We’re all being 2020’d, so it’s high time we talked about the d— word.
This year sucks. And it sucks so bad, it’s become its own slang term. Being 2020’d now, and probably forever more, means being blindsided, taking suckerpunch after suckerpunch, layering one hard thing on top of another.
An endless stream of Zoom calls. Cancelled plans. Being unable to gather with large crowds of other people. Mask ordinances and closed businesses. Racial tensions. People hurting relationally, spiritually, financially, and physically. Put all that on top of the normal stress of our lives. That’s being 2020’d. And it’s taking a toll.
I’ve had a short fuse over the past few months. I’m irritable and constantly frustrated. I just thought I was mad. Turns out, that’s a major sign of depression in men. (There’s that d— word everyone wants to avoid.)
According to the National Institute for Mental Health, “Men with depression often hide their emotions and may seem to be angry, irritable, or negatively aggressive, while many women seem sad or express sadness.”
That was eye-opening for me.
When I think about depression, I usually picture someone curled up in bed, crying uncontrollably, or unable to function in normal roles at work and home. I’m not experiencing that, but I did go down the checklist on the National Institute of Health website and saw a lot of symptoms in my life. Irritability… check. Anger… check. Trouble sleeping… check. Lack of interest in my normal hobbies… check.
I have a family member who visited Hong Kong in late 2019 and was previously a missionary to China. What she witnessed then is our current U.S. reality: masks, constant hand-washing, fear, and lockdown. Upon returning home, she went back to life as normal. I’m not sure what she should have done differently, but she now kicks herself because she saw what was coming yet didn’t take action on it. She didn’t prepare. She didn’t warn others. She didn’t change her lifestyle ahead of time.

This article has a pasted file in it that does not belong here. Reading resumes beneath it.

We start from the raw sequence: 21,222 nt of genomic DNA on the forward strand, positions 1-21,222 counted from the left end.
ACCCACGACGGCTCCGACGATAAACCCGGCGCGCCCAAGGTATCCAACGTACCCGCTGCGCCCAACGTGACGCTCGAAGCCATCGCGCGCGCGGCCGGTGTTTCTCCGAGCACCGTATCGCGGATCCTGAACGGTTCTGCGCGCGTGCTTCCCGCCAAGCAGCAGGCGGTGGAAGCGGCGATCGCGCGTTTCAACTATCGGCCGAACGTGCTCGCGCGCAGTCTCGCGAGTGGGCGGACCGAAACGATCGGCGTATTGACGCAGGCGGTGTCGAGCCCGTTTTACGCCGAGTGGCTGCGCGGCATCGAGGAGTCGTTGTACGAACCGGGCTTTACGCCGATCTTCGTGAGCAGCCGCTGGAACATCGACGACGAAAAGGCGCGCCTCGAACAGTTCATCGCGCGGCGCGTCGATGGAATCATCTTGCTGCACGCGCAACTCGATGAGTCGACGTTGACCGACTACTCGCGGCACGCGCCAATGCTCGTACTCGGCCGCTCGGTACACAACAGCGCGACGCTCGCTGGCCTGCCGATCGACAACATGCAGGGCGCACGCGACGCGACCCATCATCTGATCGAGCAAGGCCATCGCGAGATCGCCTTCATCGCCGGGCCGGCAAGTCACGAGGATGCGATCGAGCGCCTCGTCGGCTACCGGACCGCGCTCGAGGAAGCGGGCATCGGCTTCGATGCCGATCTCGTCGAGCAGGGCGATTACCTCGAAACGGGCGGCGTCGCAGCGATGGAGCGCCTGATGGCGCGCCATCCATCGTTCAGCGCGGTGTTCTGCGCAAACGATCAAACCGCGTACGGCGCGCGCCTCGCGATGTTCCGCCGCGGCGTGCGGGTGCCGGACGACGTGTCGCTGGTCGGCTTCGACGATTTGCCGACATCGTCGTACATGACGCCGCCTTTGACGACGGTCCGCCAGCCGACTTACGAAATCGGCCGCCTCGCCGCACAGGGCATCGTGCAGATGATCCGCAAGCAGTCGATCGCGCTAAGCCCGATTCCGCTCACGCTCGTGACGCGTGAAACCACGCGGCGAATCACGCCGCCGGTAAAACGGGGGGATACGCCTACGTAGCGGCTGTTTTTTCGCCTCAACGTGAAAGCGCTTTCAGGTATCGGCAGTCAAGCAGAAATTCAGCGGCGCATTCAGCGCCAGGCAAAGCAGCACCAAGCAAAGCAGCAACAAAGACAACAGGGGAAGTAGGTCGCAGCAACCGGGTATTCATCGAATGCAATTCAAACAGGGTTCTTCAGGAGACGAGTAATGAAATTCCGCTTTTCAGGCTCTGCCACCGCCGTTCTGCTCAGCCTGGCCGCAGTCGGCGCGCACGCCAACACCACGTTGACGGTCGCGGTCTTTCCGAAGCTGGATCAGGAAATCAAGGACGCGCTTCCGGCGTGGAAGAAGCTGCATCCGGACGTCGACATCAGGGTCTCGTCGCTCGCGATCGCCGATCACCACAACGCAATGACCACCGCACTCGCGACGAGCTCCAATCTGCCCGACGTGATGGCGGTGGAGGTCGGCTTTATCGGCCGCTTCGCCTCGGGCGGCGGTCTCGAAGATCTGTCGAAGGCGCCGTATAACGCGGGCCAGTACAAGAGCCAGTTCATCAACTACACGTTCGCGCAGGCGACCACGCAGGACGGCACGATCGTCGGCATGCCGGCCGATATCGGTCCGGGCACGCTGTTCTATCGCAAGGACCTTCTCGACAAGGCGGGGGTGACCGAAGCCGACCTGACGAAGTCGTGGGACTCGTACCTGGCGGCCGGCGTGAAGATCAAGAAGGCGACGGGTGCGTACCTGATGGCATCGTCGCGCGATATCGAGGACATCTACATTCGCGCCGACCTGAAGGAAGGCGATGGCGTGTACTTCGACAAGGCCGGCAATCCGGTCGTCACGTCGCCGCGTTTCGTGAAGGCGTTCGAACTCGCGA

Had I gone to the doctor a couple weeks ago, I don’t know if I would have been considered clinically depressed or not. But I could see a picture of myself in the future, and I knew that if I didn’t take action on these feelings, I wouldn’t like the person I’d become.
Many of you feel the same way. You may recognize the tell-tale signs of being unable to function like you used to or feeling buried under your emotions. Or, like me, maybe you feel extra-frustrated and impatient. Either way, it’s time to take a long look into the future. Imagine what’s coming if you don’t take action… and then do something about it today.
I’m not fully out of the woods yet, but there are things we can do. Improved mental health comes with:
- Realizing your current mental state is not your identity. Own that you aren’t emotionally strong right now and give yourself some grace.
- Spending time with other people and telling them how you are feeling. Even if you have to wear a mask to do it, do it.
- Increasing your physical activity. Regular exercise can help people with mild to moderate depression, and is often one part of a treatment plan for those with severe depression.
- Breaking up large tasks into smaller, bite-sized chunks. If you’re feeling overwhelmed, this will give you an opportunity to get some wins.
- Getting outside your four walls. Take time to get outside. Take a walk. Wrench on a car. Start a project. Plant a garden. Get some sunlight and vitamin D.
- Establishing daily routines you can follow—like getting up at a certain time, working out at a set time, and going to bed early enough to get adequate rest. Routines are key to making it through trying days.
Healing starts with honesty.
Be real with yourself about your mental health. If you’re feeling weak, don’t hide it. Nearly everyone is hurting right now. But you can only get better if you admit to being less than 100%.
A better tomorrow starts with improving today. Put something from the list above into action. If you can’t do it alone, be brave enough to ask someone to do it with you.
Finally, we didn’t explicitly discuss suicide, but it is often associated with depression. If you have suicidal thoughts, please reach out for help. You can call the free, 24-hour National Suicide Prevention Lifeline at 1-800-273-TALK. The world needs you and you matter.
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